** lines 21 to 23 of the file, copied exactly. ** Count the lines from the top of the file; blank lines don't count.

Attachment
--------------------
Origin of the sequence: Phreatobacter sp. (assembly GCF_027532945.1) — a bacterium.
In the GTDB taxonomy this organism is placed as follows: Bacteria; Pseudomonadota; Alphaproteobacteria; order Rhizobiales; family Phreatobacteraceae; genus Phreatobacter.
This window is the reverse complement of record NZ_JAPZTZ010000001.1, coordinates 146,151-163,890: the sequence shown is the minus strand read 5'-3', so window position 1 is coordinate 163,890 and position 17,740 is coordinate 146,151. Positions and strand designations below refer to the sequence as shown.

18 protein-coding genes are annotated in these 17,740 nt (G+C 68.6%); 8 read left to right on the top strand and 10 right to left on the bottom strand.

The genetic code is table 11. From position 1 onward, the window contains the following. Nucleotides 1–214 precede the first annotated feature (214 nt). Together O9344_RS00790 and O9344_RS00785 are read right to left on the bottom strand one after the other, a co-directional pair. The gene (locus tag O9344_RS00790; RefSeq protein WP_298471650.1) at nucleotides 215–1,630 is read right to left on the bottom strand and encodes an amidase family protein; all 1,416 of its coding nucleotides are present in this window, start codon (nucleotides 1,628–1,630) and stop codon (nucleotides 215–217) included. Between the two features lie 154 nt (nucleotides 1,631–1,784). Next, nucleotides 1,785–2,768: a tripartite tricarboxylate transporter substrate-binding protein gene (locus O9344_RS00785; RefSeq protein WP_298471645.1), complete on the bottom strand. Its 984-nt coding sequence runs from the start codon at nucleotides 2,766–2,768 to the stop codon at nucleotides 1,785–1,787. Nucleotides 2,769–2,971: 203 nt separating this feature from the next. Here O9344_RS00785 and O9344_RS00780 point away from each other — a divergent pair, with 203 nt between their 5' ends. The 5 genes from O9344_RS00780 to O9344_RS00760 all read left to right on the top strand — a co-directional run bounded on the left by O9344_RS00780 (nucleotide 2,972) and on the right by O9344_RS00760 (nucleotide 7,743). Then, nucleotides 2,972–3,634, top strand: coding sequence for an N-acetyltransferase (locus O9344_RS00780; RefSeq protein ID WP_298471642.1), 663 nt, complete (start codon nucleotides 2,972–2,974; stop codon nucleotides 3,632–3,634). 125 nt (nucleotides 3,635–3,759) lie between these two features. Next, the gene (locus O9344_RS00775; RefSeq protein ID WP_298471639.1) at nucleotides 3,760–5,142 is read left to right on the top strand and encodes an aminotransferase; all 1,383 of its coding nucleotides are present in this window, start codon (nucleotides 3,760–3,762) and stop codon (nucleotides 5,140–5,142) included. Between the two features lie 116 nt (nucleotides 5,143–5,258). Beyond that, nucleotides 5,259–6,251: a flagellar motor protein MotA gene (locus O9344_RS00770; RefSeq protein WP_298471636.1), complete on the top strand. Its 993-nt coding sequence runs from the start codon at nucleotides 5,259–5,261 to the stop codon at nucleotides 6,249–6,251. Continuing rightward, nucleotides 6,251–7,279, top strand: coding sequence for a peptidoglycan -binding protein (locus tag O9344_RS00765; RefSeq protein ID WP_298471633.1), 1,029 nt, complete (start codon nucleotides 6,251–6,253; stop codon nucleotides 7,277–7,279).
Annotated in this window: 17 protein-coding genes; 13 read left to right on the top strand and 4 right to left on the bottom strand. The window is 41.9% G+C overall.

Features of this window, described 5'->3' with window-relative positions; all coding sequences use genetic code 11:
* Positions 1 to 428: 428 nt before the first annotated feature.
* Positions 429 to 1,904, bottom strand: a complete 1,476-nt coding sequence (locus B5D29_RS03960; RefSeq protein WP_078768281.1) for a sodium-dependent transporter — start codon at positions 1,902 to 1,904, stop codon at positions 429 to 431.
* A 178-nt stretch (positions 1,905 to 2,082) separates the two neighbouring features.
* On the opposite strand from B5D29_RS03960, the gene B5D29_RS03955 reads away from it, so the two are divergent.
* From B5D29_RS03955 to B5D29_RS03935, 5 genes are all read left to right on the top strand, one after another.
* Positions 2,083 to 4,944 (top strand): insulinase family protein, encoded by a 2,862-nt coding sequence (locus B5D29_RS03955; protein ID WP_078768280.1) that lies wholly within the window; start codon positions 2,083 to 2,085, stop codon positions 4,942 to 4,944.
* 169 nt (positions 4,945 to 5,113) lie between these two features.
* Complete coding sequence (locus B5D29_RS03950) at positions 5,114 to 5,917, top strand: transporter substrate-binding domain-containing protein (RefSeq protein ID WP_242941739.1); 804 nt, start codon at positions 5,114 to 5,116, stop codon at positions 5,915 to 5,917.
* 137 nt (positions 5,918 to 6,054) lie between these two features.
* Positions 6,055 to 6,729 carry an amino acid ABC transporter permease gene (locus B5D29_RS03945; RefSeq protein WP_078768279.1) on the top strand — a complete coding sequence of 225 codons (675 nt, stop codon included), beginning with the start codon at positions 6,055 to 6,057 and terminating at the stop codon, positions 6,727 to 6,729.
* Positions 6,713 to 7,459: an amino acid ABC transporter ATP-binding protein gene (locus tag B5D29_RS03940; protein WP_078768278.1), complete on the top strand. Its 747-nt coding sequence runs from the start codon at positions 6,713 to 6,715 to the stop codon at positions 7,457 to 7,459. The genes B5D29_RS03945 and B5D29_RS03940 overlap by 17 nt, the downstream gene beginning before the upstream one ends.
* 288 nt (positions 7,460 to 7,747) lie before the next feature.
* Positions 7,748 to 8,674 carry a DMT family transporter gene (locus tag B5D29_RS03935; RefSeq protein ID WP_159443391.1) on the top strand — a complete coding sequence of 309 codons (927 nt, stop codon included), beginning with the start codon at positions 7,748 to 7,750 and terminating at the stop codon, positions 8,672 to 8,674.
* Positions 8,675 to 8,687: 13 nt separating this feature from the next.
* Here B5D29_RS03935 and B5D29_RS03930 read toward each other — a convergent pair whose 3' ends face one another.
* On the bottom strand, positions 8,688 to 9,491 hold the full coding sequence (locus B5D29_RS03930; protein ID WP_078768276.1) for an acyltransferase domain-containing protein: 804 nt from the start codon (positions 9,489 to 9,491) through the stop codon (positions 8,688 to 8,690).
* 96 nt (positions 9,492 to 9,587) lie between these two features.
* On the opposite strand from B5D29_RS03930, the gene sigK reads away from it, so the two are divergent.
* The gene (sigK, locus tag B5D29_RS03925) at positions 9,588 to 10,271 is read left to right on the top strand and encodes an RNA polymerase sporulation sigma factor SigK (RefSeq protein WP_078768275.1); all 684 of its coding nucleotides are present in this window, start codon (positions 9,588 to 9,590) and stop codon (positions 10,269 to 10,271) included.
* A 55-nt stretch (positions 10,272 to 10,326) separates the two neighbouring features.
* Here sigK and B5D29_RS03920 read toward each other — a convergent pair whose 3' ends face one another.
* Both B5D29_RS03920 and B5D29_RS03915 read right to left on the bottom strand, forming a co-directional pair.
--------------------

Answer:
* Positions 8,675 to 8,687: 13 nt separating this feature from the next.
* Here B5D29_RS03935 and B5D29_RS03930 read toward each other — a convergent pair whose 3' ends face one another.
* On the bottom strand, positions 8,688 to 9,491 hold the full coding sequence (locus B5D29_RS03930; protein ID WP_078768276.1) for an acyltransferase domain-containing protein: 804 nt from the start codon (positions 9,489 to 9,491) through the stop codon (positions 8,688 to 8,690).